First and foremost is the fact that, unlike in Ukraine where you have a purely internal conflict, in Syria there is an international dimension. Islamic extremists from all over the world (Chechnya, Dagestan, Kosovo, Saudi Arabia, Lebanon, Jordan, Iraq, Yemen, Turkey, Canada, Great Britain, etc.) have come streaming into Syria since 2011 to wage jihad against the government of President Assad. Naturally, this changes the character of the conflict as it means that Syria is engaged in an international struggle, as opposed to a purely internal one, with combatants hailing from a wide variety of countries.
Second, the Syrian government has repeatedly engaged in negotiations with various forms of the opposition. They have participated in two separate Geneva conferences in the hopes of brokering some kind of truce. They have consented to a deal, brokered by Russia, to eliminate entirely their chemical weapons stockpile, which they have subsequently begun, and are continuing to do, according to the Organization for the Prohibition of Chemical Weapons (OPCW) mission in the country. This is in stark contrast to the authorities in Ukraine who have continually refused offers of negotiation delivered both from the self-defense forces and, most importantly, from Moscow.
Third, the government in Syria has a political and moral responsibility to protect its own civilians in cities like Aleppo, Homs, and elsewhere which have at various times been under the control of jihadists who have conducted everything from summary executions of hostages, to genocidal attacks on Christians, to the deliberate destruction of Christian (and other minorities’) holy sites. In contrast, the regime in Kiev does not have such a threat inside its own borders as, even if one were to accept the ridiculous notion that the self-defense forces are “terrorists,” they have never committed any aggressive acts against their own people. The explanation for this is simple – the people of the regions are their brothers and sisters, mothers and fathers, unlike in Syria where the terrorists see the residents as “the enemy”.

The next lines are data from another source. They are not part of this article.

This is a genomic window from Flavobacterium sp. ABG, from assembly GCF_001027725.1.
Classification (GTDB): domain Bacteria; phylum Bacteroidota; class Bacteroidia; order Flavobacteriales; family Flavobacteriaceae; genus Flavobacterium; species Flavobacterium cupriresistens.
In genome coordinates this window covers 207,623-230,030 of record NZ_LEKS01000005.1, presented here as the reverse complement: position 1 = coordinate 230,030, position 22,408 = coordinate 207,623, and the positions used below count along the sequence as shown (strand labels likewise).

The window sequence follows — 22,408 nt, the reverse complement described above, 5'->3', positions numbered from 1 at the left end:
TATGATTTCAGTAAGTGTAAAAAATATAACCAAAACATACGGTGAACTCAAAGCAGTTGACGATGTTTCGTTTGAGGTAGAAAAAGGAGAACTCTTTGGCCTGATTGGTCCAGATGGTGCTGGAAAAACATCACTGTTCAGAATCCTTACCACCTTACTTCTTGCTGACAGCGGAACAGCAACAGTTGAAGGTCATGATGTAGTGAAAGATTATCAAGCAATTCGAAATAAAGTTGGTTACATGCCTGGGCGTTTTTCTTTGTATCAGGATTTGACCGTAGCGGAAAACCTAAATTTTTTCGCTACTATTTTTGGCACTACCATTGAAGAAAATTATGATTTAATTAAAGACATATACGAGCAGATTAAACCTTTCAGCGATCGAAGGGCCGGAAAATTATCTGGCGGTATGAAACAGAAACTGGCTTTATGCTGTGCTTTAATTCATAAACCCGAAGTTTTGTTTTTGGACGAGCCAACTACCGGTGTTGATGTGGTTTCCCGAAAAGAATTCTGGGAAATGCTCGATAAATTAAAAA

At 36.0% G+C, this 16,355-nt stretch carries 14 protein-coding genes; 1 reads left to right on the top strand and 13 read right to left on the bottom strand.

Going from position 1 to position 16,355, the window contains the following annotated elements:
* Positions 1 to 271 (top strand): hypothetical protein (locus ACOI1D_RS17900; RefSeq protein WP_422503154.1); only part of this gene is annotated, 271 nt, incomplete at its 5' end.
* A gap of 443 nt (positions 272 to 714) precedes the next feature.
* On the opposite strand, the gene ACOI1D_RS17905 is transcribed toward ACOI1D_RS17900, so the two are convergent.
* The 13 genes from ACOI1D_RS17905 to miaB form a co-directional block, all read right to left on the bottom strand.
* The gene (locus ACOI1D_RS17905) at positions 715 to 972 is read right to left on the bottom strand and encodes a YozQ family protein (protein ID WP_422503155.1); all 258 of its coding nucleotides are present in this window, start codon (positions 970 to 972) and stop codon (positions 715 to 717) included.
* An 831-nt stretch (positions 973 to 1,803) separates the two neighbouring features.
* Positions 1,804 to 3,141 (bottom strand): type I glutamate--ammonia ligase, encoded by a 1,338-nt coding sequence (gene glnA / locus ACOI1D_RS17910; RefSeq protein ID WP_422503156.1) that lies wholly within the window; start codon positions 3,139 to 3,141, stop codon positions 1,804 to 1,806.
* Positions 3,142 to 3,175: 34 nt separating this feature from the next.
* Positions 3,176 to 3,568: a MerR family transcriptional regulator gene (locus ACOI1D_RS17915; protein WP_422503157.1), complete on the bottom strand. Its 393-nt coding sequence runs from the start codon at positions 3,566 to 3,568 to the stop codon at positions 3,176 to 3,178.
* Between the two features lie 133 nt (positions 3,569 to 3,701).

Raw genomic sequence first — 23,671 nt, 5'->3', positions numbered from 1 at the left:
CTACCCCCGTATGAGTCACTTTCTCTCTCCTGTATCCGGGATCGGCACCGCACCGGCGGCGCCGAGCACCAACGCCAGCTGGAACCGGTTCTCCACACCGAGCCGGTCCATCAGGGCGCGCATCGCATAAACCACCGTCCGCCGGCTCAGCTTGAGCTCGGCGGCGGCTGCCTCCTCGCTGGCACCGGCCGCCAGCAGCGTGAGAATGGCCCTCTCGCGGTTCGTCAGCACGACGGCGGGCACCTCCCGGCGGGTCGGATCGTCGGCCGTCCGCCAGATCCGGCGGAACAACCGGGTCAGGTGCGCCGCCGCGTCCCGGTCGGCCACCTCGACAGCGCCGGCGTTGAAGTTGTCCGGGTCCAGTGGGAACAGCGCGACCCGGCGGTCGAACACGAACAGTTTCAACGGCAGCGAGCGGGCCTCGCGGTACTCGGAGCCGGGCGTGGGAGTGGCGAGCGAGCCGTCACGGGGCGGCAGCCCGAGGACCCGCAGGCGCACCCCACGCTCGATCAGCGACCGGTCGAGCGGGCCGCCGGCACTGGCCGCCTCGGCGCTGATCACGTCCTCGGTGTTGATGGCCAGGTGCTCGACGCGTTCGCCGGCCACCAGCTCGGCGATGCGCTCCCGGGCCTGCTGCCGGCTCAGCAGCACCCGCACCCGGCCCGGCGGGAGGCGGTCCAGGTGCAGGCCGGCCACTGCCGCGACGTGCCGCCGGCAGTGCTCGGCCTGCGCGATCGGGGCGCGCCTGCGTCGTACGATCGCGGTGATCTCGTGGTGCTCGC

The narrative becomes distorted when examining only the Western media. The Obama administration has recently announced its support for an International Criminal Court investigation, sanctioned by the United Nations, into the allegations of war crimes committed in Syria. Naturally, the proposal is biased in that it purports to examine only Assad’s government’s actions, rather than all potential war crimes, including those committed by the so called “rebels.” However, this is of course secondary. Of primary importance is the fact that the US has refused to call for any investigation into the events of May 2nd in Odessa, or any investigation into any of the war crimes allegations. While Russia has been calling for such an investigation for weeks, thus far the US has either dodged the issue, or provided ambivalent language about the “rights of the government to restore order in the country.”